What does hail hit look like?
A hail hit on a shingle looks like a "bruise" or a dark spot where the granules on the shingle have been knocked off and the asphalt underlayment and sometimes the fiberglass mat is exposed. New hail hits will have a shiny appearance because the asphalt has been freshly exposed and has not had time to weather to a dull color.
Why would my insurance company replace my roof?
The purpose of home owner's insurance is to protect homeowners against losses in their property's value due to damage that is beyond their control. If you have hail damage, you have experienced a financial loss in that your original investment of a 20-year roof (for example) has now been reduced to a 5-10 year useful life span. Your insurance company will compensate you for your loss and replace your roof.
Why does the estimate read that there are more shingles to replace then there are to remove?
The amount of shingles to remove from your roof is the actual amount of square feet that it takes to shingle your roof. However, when putting on shingles, some shingles have to be cut to fit dimensions, ridges, hips and valleys. The insurance company adds 10% to regular ridge roofs and 15% to hip and ridge roofs to account for the loss of shingles.
My gutters and siding were damaged and the insurance company paid me for how many linear feet had to be replaced. When I called a contractor they had a minimum fee which was far in excess of the small amount the insurance company paid me. What can I do?
Your insurance company understands minimum charges such as these and has set prices they are prepared to pay as minimum charges for all trades. They do not give you the minimum charge up front because such a large percentage of their customers never call a contractor and just pocket the money. If you call your adjuster and ask for the minimum charge for the work, they will pay it without any hesitation.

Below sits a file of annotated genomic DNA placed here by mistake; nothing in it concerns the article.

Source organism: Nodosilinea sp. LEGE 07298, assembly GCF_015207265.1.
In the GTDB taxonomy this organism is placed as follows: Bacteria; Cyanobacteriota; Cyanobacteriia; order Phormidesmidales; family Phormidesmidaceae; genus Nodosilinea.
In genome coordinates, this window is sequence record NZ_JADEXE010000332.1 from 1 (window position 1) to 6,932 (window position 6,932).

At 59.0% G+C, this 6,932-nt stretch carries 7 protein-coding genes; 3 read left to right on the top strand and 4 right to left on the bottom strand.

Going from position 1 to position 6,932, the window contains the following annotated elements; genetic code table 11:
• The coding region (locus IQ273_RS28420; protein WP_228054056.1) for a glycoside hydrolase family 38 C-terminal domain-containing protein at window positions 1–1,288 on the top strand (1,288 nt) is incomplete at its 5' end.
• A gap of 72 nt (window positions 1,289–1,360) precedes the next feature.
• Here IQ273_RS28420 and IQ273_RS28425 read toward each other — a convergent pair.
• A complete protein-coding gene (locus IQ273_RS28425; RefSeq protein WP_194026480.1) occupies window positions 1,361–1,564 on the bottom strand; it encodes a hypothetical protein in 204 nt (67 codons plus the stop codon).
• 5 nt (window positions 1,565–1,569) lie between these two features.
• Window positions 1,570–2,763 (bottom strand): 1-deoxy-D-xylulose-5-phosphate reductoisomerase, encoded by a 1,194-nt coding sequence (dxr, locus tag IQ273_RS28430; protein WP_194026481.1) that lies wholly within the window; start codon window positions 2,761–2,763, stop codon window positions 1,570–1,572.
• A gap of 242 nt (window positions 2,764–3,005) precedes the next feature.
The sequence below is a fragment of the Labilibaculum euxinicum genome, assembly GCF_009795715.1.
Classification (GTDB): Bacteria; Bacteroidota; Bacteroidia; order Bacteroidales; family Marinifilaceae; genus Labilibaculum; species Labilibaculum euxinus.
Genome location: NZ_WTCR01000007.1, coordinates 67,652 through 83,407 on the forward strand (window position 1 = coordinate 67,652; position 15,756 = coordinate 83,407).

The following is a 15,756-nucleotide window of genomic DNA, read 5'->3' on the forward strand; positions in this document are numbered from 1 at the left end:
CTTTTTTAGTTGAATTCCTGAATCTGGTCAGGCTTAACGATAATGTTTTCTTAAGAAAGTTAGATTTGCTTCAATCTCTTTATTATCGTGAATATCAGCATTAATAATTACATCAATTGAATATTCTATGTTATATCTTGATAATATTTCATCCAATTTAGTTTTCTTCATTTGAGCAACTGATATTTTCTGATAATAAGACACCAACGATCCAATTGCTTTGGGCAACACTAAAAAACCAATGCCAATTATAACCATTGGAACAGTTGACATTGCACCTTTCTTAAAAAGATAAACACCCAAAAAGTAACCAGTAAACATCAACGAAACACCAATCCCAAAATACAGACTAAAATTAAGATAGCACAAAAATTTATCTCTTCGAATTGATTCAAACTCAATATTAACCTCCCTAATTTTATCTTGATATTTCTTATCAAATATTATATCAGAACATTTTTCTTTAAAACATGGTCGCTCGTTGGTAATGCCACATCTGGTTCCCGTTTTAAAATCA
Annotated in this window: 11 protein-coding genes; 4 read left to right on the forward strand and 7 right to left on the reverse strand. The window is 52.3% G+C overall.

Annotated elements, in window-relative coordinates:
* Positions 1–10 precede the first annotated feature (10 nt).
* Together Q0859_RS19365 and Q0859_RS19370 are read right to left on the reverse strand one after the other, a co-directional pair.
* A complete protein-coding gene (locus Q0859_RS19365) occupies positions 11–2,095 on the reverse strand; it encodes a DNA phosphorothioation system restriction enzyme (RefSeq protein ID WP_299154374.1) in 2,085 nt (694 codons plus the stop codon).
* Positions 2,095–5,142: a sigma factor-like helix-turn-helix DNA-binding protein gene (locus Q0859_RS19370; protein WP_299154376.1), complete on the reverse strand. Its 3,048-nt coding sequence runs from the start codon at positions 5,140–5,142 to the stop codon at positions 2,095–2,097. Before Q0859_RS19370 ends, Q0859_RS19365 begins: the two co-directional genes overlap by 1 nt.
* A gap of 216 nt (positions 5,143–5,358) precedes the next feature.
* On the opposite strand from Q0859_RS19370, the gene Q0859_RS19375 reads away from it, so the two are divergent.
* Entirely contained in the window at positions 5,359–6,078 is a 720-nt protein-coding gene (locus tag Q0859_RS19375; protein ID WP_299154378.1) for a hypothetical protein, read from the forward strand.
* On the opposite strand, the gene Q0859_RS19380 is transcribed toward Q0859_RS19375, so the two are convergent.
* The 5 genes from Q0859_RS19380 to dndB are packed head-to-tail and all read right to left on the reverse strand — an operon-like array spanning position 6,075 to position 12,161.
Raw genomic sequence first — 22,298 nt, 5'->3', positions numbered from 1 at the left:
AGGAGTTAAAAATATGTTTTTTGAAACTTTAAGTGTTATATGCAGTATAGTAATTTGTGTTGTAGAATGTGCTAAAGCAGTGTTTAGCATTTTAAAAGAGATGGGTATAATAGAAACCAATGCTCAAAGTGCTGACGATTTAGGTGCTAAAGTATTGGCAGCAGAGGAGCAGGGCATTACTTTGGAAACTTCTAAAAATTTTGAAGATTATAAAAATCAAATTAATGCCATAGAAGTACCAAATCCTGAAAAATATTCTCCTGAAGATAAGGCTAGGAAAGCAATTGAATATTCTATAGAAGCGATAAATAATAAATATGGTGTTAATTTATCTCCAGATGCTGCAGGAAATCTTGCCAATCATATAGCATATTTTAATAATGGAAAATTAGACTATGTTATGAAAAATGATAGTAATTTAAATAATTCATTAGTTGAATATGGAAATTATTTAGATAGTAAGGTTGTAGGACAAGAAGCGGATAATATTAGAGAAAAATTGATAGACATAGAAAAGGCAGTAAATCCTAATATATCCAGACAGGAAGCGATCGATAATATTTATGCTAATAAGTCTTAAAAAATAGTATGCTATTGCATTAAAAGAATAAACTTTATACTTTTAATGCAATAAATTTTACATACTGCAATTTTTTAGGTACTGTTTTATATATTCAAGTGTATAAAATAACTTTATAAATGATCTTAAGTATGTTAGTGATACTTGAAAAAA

In my adjustment, my insurance company deducted some money for depreciation, what is that all about?
Different insurance companies call the amount that they hold back different things. Some call it depreciation; other companies figure it in as a dump and removal fee. What it represents is the amount of money the company will hold back until they receive a signed contract from you and a contractor for the work. When they receive a signed contract, you will receive another check for the amount they have held back.
My insurance adjuster said there was no hail damage on his first inspection, I asked our estimator to call and request a walk through a re-inspection. On the re-inspection the adjuster concluded that there was hail damage and "totaled" the roof. Why such a dramatic turn around?
There are many different reasons that this happens so often. Sometimes adjusters get to a roof too soon after the actual damage and the hits haven't had a chance to weather yet. Sometimes the adjusters are inexperienced. Sometimes they were tired after looking at so many roofs that day. Sometimes they just make mistakes. The best results for the benefit of homeowner seem to be obtained when an experienced roofer walks through the inspection with the insurance adjuster and calls to the adjuster's attention any damage that he sees.